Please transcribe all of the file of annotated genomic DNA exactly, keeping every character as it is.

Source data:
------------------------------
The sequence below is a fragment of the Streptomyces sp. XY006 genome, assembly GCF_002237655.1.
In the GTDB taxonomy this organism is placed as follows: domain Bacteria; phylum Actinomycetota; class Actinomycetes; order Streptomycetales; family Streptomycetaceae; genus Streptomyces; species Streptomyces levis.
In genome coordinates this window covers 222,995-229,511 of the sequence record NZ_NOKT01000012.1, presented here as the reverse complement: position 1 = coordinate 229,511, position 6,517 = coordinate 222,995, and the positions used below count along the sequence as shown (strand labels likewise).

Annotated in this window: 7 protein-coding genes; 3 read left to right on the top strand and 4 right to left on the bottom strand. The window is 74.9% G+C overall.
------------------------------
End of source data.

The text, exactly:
The sequence below is a fragment of the Streptomyces sp. XY006 genome, assembly GCF_002237655.1.
In the GTDB taxonomy this organism is placed as follows: domain Bacteria; phylum Actinomycetota; class Actinomycetes; order Streptomycetales; family Streptomycetaceae; genus Streptomyces; species Streptomyces levis.
In genome coordinates this window covers 222,995-229,511 of the sequence record NZ_NOKT01000012.1, presented here as the reverse complement: position 1 = coordinate 229,511, position 6,517 = coordinate 222,995, and the positions used below count along the sequence as shown (strand labels likewise).

Annotated in this window: 7 protein-coding genes; 3 read left to right on the top strand and 4 right to left on the bottom strand. The window is 74.9% G+C overall.